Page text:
Emmanuel Brochet's wine was one of the 'A-ha' moments for me several years ago. From winning the top award in Sommelier Association of Singapore previously, to now world wide-acclaim, the shy and down to earth Emmanuel is riding high at towards the top of the Grower Champagne scene. His wines are exuberant, full of vigour and vitality. The Le Mont Benoit is a superb blend of the 3 classic french Champagne grapes while his haut meunier and haut chardonnay are almost of unicorn status with their rarity and quality. Brochet only releases wines when he feels that it's ready to drink, (vintage champages are not released sequentially).
Villers-aux-Noeuds, 90% vineyards classified as premier Cru, lies in a rather isolated area just south of the city of Reims, on the other side of the N51 from the heart of the Montagne de Reims. Despite its premier cru status, it’s likely that this village would be consigned to obscurity if it weren’t for Emmanuel Brochet. While his family has owned vines for generations, they rented them out rather than tending the vineyards themselves, and Brochet (pictured) only began working a portion of his family’s holdings in 1997, bottling his first wine in 2002.
Today he farms 2.5 hectares of vines, all located in a single parcel within the lieu-dit of Le Mont Benoit, which lies on Cretaceous-era chalk under about 40 centimeters of chalky-clay topsoil. The parcel is planted with all three major varieties (in the proportion of 37 percent meunier, 30 percent chardonnay and 23 percent pinot noir), and the oldest vines date from 1962.
Since 2005, all of Brochet's fermentations have been in barrel. So much so that he wanted to use indigenous yeast for fermentation, he couldn't do so until 2013. A big part of the problem, he says, was that he had only been in his cellar for a short time—the building is a converted farmhouse, with no history of wine production, and so the environment wasn't stable enough yet for native yeasts. Since 2013, though, he has been able to ferment exclusively with indigenous yeasts, and he has even been successful at selecting native yeasts from his estate to use for the prise de mousse.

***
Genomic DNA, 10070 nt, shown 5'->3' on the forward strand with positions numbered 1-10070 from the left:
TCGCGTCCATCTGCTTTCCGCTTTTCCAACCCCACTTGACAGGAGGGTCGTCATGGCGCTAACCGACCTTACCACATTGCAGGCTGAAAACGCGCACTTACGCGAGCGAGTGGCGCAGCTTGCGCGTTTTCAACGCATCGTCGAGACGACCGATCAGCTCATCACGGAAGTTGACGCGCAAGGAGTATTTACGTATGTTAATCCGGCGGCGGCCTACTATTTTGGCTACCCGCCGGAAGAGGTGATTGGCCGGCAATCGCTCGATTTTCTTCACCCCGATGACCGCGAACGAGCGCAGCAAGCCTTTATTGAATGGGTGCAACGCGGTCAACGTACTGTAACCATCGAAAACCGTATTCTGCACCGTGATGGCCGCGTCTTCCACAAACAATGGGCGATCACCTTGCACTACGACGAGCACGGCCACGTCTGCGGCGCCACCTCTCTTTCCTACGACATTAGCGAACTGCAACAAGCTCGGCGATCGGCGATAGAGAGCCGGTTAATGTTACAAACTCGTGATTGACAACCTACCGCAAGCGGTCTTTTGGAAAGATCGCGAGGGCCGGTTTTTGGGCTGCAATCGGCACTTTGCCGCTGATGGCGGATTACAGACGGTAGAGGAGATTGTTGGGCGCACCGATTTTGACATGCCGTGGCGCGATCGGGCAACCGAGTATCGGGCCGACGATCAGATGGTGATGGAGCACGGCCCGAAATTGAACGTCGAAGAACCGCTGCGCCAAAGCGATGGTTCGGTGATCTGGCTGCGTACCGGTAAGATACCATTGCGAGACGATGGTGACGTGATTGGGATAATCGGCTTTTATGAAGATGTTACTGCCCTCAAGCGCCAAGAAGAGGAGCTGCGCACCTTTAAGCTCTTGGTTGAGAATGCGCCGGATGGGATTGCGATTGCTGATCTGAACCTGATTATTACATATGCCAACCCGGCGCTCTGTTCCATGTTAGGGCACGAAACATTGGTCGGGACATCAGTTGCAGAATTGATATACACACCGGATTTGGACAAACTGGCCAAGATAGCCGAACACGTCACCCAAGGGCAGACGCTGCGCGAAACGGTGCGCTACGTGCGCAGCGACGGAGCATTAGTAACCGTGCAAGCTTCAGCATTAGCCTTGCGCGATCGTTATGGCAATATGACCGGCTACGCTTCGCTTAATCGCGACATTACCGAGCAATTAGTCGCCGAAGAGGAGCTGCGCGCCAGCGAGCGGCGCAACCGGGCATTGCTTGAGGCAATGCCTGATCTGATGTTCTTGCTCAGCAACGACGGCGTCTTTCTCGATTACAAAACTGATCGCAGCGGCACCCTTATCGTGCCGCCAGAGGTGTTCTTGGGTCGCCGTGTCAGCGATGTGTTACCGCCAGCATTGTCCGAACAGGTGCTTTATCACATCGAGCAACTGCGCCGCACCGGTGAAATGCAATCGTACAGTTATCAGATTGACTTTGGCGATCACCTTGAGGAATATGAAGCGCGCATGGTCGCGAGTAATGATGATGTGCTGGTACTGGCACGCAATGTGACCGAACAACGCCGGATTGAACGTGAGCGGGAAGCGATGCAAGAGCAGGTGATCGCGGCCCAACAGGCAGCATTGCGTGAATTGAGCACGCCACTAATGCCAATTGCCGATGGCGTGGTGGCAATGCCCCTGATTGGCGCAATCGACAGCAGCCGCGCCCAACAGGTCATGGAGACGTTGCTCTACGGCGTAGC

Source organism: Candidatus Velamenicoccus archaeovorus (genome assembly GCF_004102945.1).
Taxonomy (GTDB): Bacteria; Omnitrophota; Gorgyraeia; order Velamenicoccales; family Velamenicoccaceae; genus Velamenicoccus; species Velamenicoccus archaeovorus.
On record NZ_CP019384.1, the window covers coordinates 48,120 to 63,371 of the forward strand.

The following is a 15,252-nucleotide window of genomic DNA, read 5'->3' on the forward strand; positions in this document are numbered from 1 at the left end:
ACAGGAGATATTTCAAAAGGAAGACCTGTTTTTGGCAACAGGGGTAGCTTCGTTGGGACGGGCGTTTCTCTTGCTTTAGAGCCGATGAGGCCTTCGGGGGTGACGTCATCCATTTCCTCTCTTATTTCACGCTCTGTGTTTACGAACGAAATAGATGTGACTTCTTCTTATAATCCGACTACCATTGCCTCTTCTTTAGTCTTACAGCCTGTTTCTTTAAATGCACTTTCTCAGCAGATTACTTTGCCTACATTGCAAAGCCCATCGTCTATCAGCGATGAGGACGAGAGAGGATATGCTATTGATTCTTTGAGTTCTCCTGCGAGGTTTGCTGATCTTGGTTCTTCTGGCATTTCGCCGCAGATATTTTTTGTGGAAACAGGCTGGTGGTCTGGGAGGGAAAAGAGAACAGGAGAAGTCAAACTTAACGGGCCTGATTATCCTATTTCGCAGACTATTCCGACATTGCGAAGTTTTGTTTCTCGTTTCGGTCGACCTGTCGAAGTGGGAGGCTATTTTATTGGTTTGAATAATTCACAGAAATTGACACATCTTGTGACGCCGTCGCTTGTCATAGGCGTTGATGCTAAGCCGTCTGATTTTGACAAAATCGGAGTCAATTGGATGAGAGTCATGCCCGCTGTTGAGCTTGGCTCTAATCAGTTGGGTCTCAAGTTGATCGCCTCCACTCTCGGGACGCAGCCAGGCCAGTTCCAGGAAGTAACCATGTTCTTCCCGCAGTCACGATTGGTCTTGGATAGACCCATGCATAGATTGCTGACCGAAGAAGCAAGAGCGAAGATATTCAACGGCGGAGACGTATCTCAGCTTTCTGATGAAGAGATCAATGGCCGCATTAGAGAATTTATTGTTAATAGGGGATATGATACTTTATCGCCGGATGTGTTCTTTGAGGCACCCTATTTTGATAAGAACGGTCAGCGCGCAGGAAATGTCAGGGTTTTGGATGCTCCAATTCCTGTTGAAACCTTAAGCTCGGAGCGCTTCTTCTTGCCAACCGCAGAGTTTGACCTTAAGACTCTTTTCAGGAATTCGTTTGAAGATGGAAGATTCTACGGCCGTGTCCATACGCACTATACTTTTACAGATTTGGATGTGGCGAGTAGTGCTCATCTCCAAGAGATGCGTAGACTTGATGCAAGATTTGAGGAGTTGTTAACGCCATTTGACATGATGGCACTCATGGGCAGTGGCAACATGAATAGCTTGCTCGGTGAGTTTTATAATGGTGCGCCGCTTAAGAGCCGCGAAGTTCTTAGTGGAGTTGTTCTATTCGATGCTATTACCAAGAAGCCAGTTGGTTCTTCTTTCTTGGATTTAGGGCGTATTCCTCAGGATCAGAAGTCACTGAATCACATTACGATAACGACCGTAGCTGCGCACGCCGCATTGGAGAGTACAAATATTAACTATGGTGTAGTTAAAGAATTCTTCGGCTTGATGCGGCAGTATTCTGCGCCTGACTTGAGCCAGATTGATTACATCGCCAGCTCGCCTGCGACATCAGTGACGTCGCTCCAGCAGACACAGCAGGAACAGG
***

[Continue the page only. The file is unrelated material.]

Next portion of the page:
Brochet's wines rest on their fermentation lees until their first racking in January, then they are left on the fine lees until bottling in July, without fining or filtering. The wines destined for the non-vintage Le Mont Benoit mostly go through malolactic, depending on the particular year, while portions of the coeur de cuvée from old vines of chardonnay and meunier have their malos blocked, and are reserved for vintage wines. Brochet prefers concentrated must (MCR) for dosage rather than sugar, “in order to be as neutral as possible,”
" Brochet’s champagnes are sleek and finely-poised, showing a vinosity and ripeness derived from viticulture while maintaining a delicate freshness and balanced weight. They are marked by a distinctive minerality, one influenced by chalk yet somehow broader and earthier, more akin to the minerality found in the wines of Jérôme Prévost or Aubry to the west, or even Chartogne-Taillet to the north, rather than the overtly incisive chalkiness of the eastern Montagne de Reims. "
The ever classic and popular Le Mont Benoit has only indigenous yeast used. The wine is made with majority from the 2016 vintage with the balance from reserve wines. 30% Pinot meunier 40% Pinot Noir, 30% Chardonnay. 11 months on lees, and 30 months in bottle. South-eastern exposure with silty/clay limestone terroir.
A very rare release in the Ratafia, Emmanuel only let us taste this at his domaine. He's kindly allocated us a tiny allocation of this distilled drink from the remainders of the Pinot Muenier/Noir/Chardonnay grapes. A perfect sweet-ish wine to end a great wine session!